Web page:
For most Russians, it's not New Year's without a Salad Olivier, a dish meant to augur prosperity. This year, soaring food costs mean the tradition can also be a painful reminder of how rapidly many Russians' wealth is fading amid recession and Western sanctions.

The mix of chicken, potatoes, peas, carrots and mayonnaise - which was introduced by a Belgian chef in the 19th century, and shed richer ingredients like grouse and crayfish amid food shortages under the Soviets - will cost 35 percent more to prepare this year. The stiff rise, reported by the federal statistics office, comes amid the deepest economic downturn in President Vladimir Putin's 15 years in office.

The economy has been in decline for a couple years due to sanctions and a slump in the price of Russia's valuable oil exports. But this New Year's Eve will arguably be the first in more than a decade when Russians are feeling the pain of recession at the table.

"Before, you could buy jewelry or expensive perfume for the New Year," says 65-year old Nikolai Skomorokhov, who retired this month. "This time, it's about the bare minimum. We're mostly spending on the celebration."

Skomorokhov, who is visiting his daughter and grandchildren in Moscow for the holidays from his hometown of Valdai in the north-west, says the usual items he would buy for the holiday became 30 to 40 percent more expensive over the year, causing him cut down on spending.

The national currency, the ruble, has fallen about 20 percent against the dollar this year, on top of a 40 percent slide in 2014, pushing up the price for imported goods. A Russian ban on Western food imports, imposed in retaliation for U.S. and European economic sanctions, has further hurt supply, pushing up prices.

Official consumer price inflation was around 12 percent this year, but New Year's shopping shows a much higher rate.

The rise in the cost of a Salad Olivier, which is sometimes used informally as a benchmark for the cost of living since it contains several staple ingredients, is indicative of a rise in food costs. Groceries for a typical holiday dinner for two including vegetables, sausage, cheese, pickles and chicken would cost 5,790 rubles ($80) this year, 28 percent higher than a year ago.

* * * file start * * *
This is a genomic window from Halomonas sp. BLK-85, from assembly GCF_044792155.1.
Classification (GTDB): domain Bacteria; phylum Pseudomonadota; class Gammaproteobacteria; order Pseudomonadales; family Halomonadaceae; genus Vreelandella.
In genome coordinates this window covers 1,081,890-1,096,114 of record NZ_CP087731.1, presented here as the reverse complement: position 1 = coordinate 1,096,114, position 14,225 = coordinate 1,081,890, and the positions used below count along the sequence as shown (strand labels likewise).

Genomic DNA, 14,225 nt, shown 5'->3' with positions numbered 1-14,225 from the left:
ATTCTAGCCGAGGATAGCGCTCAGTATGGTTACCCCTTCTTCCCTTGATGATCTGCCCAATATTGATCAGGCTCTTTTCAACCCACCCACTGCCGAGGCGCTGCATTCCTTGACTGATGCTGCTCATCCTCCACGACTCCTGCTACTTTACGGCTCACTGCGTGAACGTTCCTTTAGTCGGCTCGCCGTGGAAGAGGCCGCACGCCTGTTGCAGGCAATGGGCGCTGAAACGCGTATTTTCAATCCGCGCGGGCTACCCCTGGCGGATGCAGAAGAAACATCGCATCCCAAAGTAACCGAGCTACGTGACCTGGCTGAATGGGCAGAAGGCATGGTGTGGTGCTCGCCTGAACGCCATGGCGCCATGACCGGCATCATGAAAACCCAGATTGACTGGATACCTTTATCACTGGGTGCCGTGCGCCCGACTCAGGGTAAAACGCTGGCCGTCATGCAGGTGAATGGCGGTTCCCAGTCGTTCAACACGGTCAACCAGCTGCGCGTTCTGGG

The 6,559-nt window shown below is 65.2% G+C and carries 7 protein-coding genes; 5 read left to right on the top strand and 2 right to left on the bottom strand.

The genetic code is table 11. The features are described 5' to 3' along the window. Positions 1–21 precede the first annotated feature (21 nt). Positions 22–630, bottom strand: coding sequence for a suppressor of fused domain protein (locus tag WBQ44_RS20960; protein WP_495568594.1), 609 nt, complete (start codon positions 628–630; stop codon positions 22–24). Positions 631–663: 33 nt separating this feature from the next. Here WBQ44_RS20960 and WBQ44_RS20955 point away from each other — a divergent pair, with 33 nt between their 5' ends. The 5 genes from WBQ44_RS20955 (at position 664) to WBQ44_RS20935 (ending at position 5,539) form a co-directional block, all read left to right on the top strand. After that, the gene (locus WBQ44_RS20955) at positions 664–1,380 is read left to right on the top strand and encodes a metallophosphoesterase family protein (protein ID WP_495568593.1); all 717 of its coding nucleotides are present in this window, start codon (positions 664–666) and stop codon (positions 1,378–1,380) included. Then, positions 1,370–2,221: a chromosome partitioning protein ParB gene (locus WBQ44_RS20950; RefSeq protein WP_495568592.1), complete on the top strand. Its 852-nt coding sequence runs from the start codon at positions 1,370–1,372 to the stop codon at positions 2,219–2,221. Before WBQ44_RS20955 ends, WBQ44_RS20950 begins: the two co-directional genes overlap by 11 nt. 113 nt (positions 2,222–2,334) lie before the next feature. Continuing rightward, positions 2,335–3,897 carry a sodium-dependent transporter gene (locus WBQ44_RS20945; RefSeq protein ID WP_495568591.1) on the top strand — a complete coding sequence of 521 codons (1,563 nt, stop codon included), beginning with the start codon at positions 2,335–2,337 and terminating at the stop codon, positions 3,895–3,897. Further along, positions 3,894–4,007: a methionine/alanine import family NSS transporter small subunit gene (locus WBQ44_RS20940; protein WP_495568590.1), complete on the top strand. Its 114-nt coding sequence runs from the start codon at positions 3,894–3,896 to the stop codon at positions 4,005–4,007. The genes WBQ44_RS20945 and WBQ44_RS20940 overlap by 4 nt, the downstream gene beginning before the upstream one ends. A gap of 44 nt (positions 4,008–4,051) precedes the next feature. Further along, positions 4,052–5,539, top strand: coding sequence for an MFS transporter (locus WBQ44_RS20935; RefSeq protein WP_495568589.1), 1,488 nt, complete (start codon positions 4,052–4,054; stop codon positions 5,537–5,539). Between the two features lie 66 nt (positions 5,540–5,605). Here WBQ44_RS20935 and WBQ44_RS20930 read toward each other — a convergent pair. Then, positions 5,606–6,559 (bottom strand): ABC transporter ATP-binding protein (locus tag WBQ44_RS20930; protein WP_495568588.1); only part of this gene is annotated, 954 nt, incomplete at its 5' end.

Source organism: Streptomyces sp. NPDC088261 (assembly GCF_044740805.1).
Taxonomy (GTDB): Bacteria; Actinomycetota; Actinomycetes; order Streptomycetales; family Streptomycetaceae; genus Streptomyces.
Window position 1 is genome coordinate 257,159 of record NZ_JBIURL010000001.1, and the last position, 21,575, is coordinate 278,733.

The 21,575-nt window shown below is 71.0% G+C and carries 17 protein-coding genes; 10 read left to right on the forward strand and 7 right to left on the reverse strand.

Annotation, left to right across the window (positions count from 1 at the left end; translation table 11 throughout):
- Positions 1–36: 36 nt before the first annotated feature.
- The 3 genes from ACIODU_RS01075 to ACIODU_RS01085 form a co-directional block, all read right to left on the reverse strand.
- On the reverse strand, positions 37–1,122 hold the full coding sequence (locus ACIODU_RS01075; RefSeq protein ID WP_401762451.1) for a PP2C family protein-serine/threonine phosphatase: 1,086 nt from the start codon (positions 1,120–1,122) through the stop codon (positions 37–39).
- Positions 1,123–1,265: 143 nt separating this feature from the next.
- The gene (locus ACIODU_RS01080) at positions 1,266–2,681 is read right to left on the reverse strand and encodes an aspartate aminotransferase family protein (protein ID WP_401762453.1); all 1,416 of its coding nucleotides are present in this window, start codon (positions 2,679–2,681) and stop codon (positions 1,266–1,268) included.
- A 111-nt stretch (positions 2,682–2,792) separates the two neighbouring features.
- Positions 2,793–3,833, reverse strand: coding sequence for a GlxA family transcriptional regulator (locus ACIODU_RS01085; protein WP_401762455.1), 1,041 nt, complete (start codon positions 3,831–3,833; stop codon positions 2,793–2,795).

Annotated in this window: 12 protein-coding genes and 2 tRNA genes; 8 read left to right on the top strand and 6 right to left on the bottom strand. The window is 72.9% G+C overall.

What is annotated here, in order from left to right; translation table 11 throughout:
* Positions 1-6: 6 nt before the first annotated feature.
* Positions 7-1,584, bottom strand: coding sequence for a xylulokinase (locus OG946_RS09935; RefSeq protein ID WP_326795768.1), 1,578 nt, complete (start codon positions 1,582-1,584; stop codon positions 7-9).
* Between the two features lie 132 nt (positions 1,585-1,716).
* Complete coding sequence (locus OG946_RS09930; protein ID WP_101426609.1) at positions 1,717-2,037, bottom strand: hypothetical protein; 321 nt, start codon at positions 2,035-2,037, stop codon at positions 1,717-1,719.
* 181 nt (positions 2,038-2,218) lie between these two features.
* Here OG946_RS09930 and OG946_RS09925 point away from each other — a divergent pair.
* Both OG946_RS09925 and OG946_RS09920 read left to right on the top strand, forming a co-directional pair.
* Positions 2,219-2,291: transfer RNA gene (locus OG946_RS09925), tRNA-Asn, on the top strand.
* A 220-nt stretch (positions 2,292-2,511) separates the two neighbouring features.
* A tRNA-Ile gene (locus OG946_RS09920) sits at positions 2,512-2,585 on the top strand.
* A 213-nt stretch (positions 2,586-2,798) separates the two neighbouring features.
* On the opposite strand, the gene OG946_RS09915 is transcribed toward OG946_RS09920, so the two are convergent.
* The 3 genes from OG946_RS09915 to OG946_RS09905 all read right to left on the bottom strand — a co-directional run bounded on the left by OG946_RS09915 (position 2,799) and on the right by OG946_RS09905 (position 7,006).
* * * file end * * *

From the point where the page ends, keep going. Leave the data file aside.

"This year, Russians are celebrating without much joy because the year has been tough," says Marina Krasilnikova, a researcher at the polling agency Levada. "People are growing less confident in the economic situation of the country."

Retail sales were down 13 percent in November compared with a year earlier, the sharpest decline since 2000, the economic development ministry said in a report this week. In recent years, as Russia's oil-fueled economy was stagnating, retail sales were supporting the economy. Not anymore.

"Unlike during the 2008-2009 crisis, the food consumption has fallen as dramatically as the consumption of durable goods in 2015," the ministry's report said, adding that Russians are cutting down on food as the prices rise.

Worries about the economy featured prominently in Putin's annual news conference earlier this month, when journalists from state-owned media, not known for asking tough questions, grilled the president about falling incomes and living standards. Yet the majority of Russians tend not to blame Putin, whose popularity remains buoyed by the annexation of Crimea in 2014, but his government.

81-year old Iraida Robkova says the 2000s were probably the most secure and happy years of her life before the economy went downhill last year: "We were free to speak what we wanted, to buy what we wanted, travel wherever we wanted and the prices were not that high."

Robkova, who lives in Moscow, spends at least 2,500 rubles ($35) a month on medicine — while the state-sponsored allocation is just 800 rubles ($11) — and says she would not be able to afford a New Year's dinner if it wasn't for her daughter and son-in-law, who also help her pay for groceries and utilities.

Robkova blames the economic problems on Putin's state ministers.

"Putin did a great thing: he got us Crimea back," she says. "But things are difficult for him. His team is weak."

Economists are warning that lower incomes and higher prices are pushing millions back below the poverty line.

About 39 percent of Russians now say they are either short of money to buy food or cannot afford new clothes, compared to 22 percent just a year ago, according to a recent poll by VTsIOM. Some 1,600 people were surveyed by phone in mid-December in the poll, which had a margin of error of 3.5 percentage points.

Times are getting tougher even for those who left low-paying jobs in the regions in search of higher wages in Moscow and other big cities.

Asya Yusupova, 47, moved to Moscow from the economically depressed Dagestan region in the south, where she made 8,200 rubles ($114) a month as an arts teacher. She now works 12 hours a day as a nanny and lodges with her employers in the city center.

For Yusupova, the official inflation rate of 12 percent does not reflect reality: "Things are much more expensive now, maybe even, twice as much."

For her, recession is not about giving up perks like Salad Olivier but spending less on essentials.

"I have to cut on clothes," says Yusupova. "I would like to pay for after-school classes for my children, but I can't afford it now."

Krasilnikova, the researcher at Levada, says Russians are unlikely to buy goods to hoard them, like they did last December, when the ruble tanked — simply because they have largely spent their savings.

"Only a third of Russians have savings. And people have been spending them the past year and a half," Krasilnikova said. "People will still be enjoying the holiday but fewer people will have a feeling that the new year will be better than this one."